Digest of FenF, LLC v. SmartThingz, Inc., No. 2014-1490 (Fed. Cir. Feb. 6, 2015) (nonprecedential). On appeal from E.D. Mich. Before Lourie, Moore, O’Malley

Procedural Posture: SmartThingz, Inc. appealed final judgment of infringement and granting of permanent injunction. CAFC vacated and remanded.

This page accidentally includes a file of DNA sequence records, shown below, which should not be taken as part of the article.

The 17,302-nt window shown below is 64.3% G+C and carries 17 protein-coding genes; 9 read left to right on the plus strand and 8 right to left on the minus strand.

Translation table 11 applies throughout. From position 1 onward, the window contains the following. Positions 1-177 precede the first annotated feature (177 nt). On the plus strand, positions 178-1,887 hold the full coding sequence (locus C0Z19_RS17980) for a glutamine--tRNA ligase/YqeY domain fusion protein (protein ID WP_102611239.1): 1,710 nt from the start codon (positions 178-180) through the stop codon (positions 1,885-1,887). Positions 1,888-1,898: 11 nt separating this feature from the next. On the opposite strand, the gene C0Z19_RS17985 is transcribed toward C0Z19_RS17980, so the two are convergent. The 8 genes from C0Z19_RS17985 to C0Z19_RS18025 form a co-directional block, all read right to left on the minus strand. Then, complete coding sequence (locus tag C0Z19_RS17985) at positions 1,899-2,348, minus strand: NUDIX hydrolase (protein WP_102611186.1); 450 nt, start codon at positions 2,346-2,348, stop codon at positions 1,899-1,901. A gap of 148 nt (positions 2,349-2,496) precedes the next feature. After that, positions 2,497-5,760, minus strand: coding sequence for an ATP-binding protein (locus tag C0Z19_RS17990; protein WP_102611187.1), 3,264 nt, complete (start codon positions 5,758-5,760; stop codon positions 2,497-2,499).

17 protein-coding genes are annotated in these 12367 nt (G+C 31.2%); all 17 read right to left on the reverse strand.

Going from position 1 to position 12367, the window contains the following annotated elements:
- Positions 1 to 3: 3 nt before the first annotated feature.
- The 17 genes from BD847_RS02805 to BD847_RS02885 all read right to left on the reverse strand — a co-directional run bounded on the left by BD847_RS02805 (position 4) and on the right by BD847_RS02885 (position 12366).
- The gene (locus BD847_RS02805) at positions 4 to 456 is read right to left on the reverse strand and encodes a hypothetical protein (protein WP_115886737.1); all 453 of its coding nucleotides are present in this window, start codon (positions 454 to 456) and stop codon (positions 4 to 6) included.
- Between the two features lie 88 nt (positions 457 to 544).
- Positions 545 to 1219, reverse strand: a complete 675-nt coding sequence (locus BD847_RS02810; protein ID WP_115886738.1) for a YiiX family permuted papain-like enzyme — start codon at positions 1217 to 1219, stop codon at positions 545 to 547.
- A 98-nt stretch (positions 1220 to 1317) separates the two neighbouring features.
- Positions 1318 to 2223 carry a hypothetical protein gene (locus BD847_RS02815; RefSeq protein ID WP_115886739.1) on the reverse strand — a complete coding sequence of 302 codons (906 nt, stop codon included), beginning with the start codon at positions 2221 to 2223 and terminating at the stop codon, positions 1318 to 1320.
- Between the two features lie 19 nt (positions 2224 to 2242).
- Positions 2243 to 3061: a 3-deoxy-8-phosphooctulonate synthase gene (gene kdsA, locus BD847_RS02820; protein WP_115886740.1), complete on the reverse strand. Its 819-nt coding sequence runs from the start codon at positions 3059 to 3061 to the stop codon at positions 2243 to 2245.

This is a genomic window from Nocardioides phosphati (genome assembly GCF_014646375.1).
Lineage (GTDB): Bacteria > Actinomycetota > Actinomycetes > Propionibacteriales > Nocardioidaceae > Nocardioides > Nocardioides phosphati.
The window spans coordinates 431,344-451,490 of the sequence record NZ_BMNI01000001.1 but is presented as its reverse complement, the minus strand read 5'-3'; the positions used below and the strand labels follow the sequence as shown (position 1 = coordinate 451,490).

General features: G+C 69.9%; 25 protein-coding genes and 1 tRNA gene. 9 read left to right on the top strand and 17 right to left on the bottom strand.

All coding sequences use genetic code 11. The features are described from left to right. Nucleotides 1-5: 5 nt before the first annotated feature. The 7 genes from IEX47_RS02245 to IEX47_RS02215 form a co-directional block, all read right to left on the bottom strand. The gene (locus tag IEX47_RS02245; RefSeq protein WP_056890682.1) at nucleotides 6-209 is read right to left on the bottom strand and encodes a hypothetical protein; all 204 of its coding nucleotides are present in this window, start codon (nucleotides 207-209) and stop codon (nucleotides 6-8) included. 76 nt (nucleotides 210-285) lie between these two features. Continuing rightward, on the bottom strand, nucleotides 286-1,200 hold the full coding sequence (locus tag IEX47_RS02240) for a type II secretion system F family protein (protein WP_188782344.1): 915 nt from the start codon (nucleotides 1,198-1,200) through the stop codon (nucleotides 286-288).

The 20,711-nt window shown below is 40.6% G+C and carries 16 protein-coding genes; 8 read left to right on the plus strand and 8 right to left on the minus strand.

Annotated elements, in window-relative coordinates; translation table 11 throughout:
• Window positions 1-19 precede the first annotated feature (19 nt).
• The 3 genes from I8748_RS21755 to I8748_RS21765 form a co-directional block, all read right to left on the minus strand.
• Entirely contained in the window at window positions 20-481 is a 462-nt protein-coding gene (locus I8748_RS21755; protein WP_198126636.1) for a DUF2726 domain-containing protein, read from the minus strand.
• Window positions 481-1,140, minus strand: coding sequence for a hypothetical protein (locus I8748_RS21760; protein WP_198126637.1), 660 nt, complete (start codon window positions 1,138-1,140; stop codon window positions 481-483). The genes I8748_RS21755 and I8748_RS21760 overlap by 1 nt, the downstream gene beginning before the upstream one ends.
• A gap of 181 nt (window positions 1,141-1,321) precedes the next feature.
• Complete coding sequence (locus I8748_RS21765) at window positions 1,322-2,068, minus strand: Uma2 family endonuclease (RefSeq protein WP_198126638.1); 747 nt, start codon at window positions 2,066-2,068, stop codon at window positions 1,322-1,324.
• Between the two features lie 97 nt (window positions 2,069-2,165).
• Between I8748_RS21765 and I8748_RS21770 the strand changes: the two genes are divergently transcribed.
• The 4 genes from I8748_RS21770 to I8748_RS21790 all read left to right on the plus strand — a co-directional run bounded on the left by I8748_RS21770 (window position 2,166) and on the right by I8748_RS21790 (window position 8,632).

• Claim Construction: The patent separately claims two different embodiments of a foot therapy product: claims 1-34 recite the term “posts,” which must be elastic, and claim 35 recites the generic term “separators.” The district court incorrectly construed “separators” to mean “posts formed of an elastic material (or a material with elastomeric properties) such that they have the ability to stretch and elongate vertically and expand outwardly.” Although the specification described both posts and separators as having related functions, and desirability of having elastic properties, neither the language of claim nor the specification limit the term “separators” to only elastic materials. While the phrase “the present invention” is often a keystone for interpreting a claim in light of the specification, as used in the Summary of the Invention section of the present specification it instead refers to separate embodiments, as the indicated aspects are incorporated virtually verbatim in the claims. The only discussion in the Detailed Description section of separators states that they may be made of various materials, including plastic, silicone and cork, but does not state that separators must be formed of elastic material.